Barristers have walked out for a fourth week as industrial action continues at courts around the country.

Criminal cases faced further disruption as a five-day strike by defence barristers went ahead on Monday.

Lawyers gathered at rallies outside Birmingham, Manchester and Winchester Crown Courts to support the escalating Criminal Bar Association (CBA) action in a dispute over conditions and Government set fees for legal aid advocacy work.

Barristers also lobbied MPs in Parliament.

The Ministry of Justice (MoJ) accused striking barristers of forcing victims to wait for justice, but lawyers argue the criminal justice system has been in crisis for years.

Criminal barristers are due to receive a 15% fee rise from the end of September, meaning they will earn £7,000 more per year.

But there has been anger that the proposed pay rise will not be made effective immediately and will only apply to new cases, not those already sitting in the backlog waiting to be dealt with by courts.

So far four cases have been delayed this week at the Old Bailey in London as a result of strike action, including three murder trials.

The eight-week trial of five youths over the murder of 15-year-old Tamim Ian Habimana outside Woolwich railway station has provisionally been put back to next week, as has the case of three people charged with killing aspiring 22-year-old lawyer Sven Badzak in Kilburn in February 2021 and the attempted murder of a 16-year-old boy.

The trial of James Peppiatt, accused of attacking his late mother’s partner, 55-year-old flower seller Tony Eastlake, in Islington in May last year, is now listed for a hearing on September 15.

CBA chairman Jo Sidhu QC said: “We bring our action for justice to the heart of Parliament as those MPs who represent us all need to hear from those of us who prosecute and defend on behalf of the voiceless – in particular the victims of crime left to suffer and languish by Government’s ongoing failure to stem the massive exodus of criminal barristers.”

An MoJ spokeswoman said: “The current strike is now forcing victims to wait for justice, despite a generous £7,000 pay rise for the typical criminal barrister. We encourage barristers to put victims first and prevent any further delays.”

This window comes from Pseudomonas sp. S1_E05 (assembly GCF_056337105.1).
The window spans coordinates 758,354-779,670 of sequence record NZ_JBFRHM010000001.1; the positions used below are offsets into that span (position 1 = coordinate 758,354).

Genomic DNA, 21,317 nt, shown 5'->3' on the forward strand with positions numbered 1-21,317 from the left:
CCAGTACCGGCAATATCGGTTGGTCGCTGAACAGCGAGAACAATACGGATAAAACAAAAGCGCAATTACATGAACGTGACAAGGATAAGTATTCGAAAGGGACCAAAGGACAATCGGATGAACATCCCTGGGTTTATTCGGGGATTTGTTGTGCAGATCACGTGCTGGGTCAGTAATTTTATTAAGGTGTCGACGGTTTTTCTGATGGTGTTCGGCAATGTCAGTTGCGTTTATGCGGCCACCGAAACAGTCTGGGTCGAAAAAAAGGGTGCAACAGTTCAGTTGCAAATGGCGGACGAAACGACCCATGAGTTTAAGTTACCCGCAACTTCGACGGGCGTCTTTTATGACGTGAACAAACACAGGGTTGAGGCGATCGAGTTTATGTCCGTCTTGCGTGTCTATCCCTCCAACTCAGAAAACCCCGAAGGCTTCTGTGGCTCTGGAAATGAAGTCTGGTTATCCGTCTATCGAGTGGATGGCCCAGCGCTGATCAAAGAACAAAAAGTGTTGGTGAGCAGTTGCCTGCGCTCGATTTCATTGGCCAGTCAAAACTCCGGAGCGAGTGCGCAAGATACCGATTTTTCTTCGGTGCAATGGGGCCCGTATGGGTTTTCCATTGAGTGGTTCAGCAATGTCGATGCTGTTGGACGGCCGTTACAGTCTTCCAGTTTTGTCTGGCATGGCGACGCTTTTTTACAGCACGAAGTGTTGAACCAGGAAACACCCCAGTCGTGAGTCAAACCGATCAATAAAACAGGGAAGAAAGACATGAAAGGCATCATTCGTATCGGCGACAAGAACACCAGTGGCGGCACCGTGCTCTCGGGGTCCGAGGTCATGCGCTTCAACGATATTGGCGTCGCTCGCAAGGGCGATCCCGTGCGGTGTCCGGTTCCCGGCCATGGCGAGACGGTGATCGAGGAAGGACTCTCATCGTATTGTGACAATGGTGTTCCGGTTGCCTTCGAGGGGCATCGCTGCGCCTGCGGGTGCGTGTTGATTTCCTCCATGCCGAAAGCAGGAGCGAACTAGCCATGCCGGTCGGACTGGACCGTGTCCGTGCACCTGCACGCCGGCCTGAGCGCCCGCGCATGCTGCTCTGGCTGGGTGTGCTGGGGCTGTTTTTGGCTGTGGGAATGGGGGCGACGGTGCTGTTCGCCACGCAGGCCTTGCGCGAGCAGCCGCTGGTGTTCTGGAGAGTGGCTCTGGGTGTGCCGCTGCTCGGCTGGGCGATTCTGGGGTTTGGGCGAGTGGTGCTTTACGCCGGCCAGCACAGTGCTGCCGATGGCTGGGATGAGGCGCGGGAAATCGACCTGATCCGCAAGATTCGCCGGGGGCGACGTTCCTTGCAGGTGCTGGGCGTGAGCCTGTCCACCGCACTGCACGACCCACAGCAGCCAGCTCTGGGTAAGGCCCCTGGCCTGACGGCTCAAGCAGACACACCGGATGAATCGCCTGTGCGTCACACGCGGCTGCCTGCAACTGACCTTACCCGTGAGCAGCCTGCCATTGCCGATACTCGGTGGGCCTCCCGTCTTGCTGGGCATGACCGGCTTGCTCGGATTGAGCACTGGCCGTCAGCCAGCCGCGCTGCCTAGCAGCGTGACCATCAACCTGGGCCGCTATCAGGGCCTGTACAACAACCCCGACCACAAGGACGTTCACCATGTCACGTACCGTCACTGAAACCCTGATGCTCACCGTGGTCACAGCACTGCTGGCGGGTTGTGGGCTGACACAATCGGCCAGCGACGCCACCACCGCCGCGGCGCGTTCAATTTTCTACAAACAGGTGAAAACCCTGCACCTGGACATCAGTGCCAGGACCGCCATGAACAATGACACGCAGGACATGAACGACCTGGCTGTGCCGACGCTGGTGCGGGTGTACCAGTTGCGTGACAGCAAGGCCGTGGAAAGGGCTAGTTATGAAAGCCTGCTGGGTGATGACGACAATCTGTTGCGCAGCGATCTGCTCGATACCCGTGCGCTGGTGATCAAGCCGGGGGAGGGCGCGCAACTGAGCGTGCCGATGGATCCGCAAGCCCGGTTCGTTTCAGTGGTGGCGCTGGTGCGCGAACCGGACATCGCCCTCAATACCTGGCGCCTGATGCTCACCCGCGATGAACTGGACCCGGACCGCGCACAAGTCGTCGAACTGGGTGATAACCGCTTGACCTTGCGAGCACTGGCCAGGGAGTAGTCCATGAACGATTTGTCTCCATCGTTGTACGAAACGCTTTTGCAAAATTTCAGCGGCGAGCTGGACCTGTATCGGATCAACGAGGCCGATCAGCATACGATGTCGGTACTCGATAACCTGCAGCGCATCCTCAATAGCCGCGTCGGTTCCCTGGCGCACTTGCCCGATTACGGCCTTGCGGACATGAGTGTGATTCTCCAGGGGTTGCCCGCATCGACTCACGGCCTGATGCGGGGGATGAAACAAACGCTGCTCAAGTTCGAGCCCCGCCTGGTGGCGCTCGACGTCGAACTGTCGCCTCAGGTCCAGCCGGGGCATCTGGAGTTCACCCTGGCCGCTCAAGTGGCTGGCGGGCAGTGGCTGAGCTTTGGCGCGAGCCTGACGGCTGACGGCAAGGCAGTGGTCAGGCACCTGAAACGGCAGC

The Government department claimed it had “repeatedly explained” to the CBA that backdating pay would require a “fundamental change” in how fees are paid, adding: “That reform would cost a disproportionate amount of taxpayers’ money and would take longer to implement meaning barristers would have to wait longer for payment.”

Speaking outside Manchester Crown Court, Andrew Thomas QC, the head of Lincoln House Chambers, said: “We have won the argument already. We have made it clear to Government that they only have to listen to themselves.”

He quoted Justice Minister Lord Bellamy, who published an independent review last November, which concluded that a minimum of £135 million is necessary as a first step to nurse criminal legal aid back to health and is needed as soon as practicable to enable the whole criminal justice system to function effectively.

Mr Thomas said: “These days of action have already brought the Government back to the negotiating table. We know these are times of disruption in the Government. We know that eyes are elsewhere … but our justice ministers have a choice.

“They can be remembered as the ministers who continued with dither and delay, and allowed irreparable damage to our criminal justice system, or they can be remembered as the ministers who got the job done, listened to the independent advice of Christopher Bellamy and who acted before it’s too late.

“Our message to Dominic Raab is simple: Get the job done. Reverse the cuts to defence legal aid and give us back a functioning criminal justice system.”

Strikes will be suspended for a week from July 25 before recommencing between August 1 and August 5.

The CBA then plans to strike on alternate weeks, with no end date, with the action to remain under review and subject to the Government’s response.